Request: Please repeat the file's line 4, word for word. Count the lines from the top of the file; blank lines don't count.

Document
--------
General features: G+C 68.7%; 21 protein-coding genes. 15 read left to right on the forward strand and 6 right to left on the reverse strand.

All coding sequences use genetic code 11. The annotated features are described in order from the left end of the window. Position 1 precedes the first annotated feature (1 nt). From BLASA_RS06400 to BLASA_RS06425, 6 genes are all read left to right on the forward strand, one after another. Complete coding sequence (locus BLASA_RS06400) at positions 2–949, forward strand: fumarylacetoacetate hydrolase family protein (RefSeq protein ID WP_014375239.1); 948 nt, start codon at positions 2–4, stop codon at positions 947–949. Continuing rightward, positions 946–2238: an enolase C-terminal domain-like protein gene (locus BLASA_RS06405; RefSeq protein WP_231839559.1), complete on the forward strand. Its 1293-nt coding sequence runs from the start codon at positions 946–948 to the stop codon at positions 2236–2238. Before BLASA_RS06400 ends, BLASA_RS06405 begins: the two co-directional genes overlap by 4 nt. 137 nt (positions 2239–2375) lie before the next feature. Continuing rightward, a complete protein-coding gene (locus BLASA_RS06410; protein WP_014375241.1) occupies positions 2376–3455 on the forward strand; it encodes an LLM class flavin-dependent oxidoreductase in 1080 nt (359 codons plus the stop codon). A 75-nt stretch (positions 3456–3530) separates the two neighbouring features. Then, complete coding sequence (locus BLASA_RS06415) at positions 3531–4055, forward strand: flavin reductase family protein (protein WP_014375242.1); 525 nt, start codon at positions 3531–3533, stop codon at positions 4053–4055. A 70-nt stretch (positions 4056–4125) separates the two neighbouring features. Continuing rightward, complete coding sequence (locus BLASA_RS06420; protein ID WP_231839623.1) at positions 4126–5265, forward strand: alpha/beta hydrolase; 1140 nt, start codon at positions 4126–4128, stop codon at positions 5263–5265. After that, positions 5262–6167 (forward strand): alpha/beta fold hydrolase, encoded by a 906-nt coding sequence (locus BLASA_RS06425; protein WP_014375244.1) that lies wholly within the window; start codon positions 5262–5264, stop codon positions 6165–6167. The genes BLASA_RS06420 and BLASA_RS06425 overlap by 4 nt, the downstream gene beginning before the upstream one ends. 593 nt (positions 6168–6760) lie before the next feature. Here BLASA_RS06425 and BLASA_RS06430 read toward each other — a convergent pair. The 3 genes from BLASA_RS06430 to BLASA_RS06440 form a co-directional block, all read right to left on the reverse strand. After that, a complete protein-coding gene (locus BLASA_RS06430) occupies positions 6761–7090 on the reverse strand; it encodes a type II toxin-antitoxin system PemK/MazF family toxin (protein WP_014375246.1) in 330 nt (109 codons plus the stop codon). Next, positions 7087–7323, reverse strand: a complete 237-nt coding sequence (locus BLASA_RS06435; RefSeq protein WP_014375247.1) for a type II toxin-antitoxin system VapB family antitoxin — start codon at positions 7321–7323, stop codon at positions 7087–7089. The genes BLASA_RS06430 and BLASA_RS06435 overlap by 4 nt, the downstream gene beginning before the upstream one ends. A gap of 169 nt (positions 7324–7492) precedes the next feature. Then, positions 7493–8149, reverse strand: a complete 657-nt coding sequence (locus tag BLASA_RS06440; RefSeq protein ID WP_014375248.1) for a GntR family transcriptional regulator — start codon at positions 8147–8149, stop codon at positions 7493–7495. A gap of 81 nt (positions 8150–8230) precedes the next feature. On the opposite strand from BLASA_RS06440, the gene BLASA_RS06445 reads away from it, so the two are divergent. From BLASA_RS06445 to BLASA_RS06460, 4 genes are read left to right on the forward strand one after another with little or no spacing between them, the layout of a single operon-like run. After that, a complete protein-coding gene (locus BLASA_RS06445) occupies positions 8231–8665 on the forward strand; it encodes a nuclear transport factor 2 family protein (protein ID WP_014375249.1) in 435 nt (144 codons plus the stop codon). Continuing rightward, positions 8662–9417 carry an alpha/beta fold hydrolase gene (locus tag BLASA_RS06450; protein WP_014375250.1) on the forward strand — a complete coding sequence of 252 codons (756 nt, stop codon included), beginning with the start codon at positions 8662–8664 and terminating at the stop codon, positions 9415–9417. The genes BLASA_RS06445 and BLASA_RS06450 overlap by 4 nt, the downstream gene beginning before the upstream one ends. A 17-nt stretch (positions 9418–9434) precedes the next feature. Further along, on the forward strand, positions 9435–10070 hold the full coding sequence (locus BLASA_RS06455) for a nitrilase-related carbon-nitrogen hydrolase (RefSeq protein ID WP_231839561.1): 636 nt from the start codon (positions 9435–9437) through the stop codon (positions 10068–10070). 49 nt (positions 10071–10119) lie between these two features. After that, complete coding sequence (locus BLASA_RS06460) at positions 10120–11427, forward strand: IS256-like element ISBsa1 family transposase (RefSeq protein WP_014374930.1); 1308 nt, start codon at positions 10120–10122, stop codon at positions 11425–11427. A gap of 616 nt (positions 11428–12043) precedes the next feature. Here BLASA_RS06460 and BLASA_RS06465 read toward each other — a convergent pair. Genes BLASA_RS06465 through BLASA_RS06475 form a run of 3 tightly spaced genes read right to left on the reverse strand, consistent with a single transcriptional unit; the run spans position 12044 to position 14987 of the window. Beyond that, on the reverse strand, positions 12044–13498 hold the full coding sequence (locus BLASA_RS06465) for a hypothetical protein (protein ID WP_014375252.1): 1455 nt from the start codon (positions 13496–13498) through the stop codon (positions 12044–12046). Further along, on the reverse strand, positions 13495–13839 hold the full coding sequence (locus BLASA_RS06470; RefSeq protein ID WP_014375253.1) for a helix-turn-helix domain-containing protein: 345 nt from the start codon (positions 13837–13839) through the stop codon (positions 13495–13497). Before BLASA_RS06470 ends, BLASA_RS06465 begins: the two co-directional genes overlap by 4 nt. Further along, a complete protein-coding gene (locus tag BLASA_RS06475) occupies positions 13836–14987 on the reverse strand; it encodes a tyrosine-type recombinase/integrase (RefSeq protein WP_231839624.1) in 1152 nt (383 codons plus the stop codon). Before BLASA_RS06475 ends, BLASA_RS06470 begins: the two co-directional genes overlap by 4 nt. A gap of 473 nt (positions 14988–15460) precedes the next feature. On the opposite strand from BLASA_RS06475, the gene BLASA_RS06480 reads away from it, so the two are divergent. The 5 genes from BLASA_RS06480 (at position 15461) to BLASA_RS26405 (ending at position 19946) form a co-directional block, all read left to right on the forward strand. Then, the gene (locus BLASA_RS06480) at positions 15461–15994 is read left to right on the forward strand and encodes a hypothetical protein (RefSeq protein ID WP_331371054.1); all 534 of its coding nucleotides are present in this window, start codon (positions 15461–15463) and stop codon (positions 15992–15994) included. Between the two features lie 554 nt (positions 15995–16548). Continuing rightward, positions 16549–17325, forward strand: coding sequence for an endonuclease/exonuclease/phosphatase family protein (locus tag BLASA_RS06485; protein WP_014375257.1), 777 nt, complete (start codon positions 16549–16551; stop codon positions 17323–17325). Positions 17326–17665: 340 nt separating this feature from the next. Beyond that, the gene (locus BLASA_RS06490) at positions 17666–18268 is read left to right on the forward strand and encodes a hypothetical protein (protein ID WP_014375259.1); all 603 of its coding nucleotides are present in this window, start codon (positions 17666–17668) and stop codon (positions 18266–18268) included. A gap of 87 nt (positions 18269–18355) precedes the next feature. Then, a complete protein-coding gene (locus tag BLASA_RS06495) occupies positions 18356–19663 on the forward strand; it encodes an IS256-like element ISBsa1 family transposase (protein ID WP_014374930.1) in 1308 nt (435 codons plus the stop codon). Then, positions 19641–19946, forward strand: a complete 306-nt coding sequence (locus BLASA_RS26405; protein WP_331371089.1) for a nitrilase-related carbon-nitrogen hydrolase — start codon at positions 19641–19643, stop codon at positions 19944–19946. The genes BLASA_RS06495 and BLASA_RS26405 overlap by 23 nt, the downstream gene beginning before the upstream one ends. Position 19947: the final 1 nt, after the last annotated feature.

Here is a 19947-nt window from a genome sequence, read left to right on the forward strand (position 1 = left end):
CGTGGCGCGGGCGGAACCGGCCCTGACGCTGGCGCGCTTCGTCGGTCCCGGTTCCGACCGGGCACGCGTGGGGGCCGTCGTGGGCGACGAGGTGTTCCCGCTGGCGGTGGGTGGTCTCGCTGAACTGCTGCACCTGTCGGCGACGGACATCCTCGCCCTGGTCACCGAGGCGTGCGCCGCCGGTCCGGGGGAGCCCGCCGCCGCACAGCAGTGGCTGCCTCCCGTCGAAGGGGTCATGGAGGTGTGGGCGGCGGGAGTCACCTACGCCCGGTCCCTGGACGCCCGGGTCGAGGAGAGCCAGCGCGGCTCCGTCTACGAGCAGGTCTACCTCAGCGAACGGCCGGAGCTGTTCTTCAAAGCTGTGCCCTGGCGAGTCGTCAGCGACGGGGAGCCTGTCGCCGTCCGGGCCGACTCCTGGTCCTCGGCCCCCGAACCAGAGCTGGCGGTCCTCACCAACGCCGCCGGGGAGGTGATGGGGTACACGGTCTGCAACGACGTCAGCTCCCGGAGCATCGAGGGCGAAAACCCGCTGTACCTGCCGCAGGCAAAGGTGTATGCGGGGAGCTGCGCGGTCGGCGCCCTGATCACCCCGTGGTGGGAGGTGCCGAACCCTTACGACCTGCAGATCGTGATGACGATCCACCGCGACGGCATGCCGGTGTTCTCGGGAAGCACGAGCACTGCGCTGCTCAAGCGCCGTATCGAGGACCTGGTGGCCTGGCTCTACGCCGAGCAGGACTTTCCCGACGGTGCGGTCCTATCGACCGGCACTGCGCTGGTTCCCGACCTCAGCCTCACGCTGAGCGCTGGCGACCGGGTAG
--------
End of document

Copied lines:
CGTGGCGCGGGCGGAACCGGCCCTGACGCTGGCGCGCTTCGTCGGTCCCGGTTCCGACCGGGCACGCGTGGGGGCCGTCGTGGGCGACGAGGTGTTCCCGCTGGCGGTGGGTGGTCTCGCTGAACTGCTGCACCTGTCGGCGACGGACATCCTCGCCCTGGTCACCGAGGCGTGCGCCGCCGGTCCGGGGGAGCCCGCCGCCGCACAGCAGTGGCTGCCTCCCGTCGAAGGGGTCATGGAGGTGTGGGCGGCGGGAGTCACCTACGCCCGGTCCCTGGACGCCCGGGTCGAGGAGAGCCAGCGCGGCTCCGTCTACGAGCAGGTCTACCTCAGCGAACGGCCGGAGCTGTTCTTCAAAGCTGTGCCCTGGCGAGTCGTCAGCGACGGGGAGCCTGTCGCCGTCCGGGCCGACTCCTGGTCCTCGGCCCCCGAACCAGAGCTGGCGGTCCTCACCAACGCCGCCGGGGAGGTGATGGGGTACACGGTCTGCAACGACGTCAGCTCCCGGAGCATCGAGGGCGAAAACCCGCTGTACCTGCCGCAGGCAAAGGTGTATGCGGGGAGCTGCGCGGTCGGCGCCCTGATCACCCCGTGGTGGGAGGTGCCGAACCCTTACGACCTGCAGATCGTGATGACGATCCACCGCGACGGCATGCCGGTGTTCTCGGGAAGCACGAGCACTGCGCTGCTCAAGCGCCGTATCGAGGACCTGGTGGCCTGGCTCTACGCCGAGCAGGACTTTCCCGACGGTGCGGTCCTATCGACCGGCACTGCGCTGGTTCCCGACCTCAGCCTCACGCTGAGCGCTGGCGACCGGGTAG